It’s been more than 20 years since psychologist, and science journalist Daniel Goleman’s book Emotional Intelligence made a case that EQ may be just as – if not more – important than IQ. People with higher emotional intelligence have been shown to have better leadership skills, job performance, and mental health. But what exactly is emotional intelligence?
Simply put, emotional intelligence is how we process and manage not just our emotions, but the emotions of others. Picture someone you know who always seems to keep a level head regardless of a situation, speak thoughtfully and purposely, and is a genuinely good listener. They are very self aware and display compassion and empathy when dealing with others. Odds are this person has a high emotional intelligence.
Emotional intelligence is a collection of skillsets that anyone can acquire and improve with practice. There are five components to emotional intelligence:
Possibly the most important aspect of EG is the ability to recognize an emotion as it happens and it’s effect on yourself and others.
We may not always be able to control our emotions, but we can control how we react to them or how long negative ones last. Self-regulation is the ability to keep negative feelings at bay and being able to think before we react, ultimately reframing thoughts and feelings such as anxiety, sadness, or anger into positive ones.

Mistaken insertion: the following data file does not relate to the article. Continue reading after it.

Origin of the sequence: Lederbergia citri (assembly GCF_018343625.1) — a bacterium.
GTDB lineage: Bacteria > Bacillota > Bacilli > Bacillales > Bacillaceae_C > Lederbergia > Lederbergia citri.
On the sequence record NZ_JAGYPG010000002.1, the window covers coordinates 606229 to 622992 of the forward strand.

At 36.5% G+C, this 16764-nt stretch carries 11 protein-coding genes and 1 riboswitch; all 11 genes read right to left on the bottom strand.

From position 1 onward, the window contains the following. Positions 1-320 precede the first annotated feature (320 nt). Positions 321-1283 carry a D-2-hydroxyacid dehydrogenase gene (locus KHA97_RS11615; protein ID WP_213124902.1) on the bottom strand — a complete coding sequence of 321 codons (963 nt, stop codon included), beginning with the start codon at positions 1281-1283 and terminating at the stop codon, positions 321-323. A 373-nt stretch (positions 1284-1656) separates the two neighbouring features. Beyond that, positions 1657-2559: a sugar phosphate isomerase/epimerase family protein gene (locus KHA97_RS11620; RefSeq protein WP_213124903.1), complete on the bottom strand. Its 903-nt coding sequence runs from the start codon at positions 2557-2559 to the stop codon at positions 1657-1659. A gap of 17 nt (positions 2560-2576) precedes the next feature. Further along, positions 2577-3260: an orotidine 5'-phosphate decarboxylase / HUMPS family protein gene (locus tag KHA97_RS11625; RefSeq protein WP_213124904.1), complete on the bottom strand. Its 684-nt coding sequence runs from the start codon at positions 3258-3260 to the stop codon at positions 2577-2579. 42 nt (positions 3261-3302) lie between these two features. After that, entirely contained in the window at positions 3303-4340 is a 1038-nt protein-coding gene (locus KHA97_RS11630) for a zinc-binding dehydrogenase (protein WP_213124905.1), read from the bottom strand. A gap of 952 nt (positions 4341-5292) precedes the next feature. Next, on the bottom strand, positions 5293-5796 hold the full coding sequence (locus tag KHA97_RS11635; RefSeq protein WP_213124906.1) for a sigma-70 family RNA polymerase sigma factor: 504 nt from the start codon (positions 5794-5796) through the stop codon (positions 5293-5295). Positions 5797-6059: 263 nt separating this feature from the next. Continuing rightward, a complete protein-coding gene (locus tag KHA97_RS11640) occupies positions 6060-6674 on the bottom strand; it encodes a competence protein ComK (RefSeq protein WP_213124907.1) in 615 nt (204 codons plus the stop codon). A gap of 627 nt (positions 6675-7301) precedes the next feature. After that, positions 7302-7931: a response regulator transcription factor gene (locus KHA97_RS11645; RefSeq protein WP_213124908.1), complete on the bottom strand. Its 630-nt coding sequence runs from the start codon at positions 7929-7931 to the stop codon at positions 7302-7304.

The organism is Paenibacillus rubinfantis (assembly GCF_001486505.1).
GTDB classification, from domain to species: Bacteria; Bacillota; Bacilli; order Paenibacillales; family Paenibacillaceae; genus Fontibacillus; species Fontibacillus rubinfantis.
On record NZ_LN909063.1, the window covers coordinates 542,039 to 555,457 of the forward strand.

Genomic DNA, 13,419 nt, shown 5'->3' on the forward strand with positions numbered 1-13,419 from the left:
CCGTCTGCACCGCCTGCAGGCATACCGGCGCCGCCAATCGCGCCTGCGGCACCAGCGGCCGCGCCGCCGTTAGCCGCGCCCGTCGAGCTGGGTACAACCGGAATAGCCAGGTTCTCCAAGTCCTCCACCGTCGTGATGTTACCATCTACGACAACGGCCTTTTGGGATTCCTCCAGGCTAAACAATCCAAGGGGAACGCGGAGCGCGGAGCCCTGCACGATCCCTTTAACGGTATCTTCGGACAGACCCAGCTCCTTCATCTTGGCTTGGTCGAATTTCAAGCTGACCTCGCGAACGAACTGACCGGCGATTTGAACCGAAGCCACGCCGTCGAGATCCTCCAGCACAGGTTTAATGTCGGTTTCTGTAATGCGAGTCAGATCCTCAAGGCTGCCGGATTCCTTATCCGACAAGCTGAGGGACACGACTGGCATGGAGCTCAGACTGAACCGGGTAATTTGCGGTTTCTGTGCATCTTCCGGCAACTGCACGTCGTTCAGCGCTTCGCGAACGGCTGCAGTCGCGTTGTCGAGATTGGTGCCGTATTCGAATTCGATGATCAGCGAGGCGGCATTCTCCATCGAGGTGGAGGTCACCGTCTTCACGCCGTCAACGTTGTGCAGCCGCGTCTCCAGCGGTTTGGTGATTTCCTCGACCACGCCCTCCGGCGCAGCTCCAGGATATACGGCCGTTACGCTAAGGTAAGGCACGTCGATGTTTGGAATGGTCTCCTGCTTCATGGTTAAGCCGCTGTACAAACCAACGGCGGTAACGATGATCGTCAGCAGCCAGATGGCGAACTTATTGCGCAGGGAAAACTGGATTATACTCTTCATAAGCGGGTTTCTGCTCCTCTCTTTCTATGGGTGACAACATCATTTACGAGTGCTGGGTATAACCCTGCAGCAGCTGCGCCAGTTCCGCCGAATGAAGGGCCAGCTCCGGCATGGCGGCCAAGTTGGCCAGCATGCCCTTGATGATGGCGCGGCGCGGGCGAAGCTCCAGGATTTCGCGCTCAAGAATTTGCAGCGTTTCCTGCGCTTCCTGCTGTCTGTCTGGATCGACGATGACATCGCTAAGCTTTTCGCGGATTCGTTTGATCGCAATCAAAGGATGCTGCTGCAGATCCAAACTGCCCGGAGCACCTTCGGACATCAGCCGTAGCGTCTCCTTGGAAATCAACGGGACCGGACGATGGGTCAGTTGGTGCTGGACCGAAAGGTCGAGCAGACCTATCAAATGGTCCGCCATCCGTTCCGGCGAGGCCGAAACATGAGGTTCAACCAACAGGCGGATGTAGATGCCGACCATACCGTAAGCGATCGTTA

More specifically, internal motivation. The ability to drive yourself to work towards achievements and goals for purposes other than external motivations such as money, recognition, or status.
The ability to skillfully recognize how people feel and discerning the feelings behind others’ signals. This skill set is incredibly helpful in building and maintaining successful personal and business relationships.
Social skills are essentially people skills, i.e. how you communicate, work with, and build bonds with others.
You can, and should, build and continually improve your emotional intelligence, starting with a self evaluation. Honestly assessing yourself in a variety of different situations and how you react to each of them is key. Identifying your own emotions and reactions is the first building block to becoming more mindful and building control.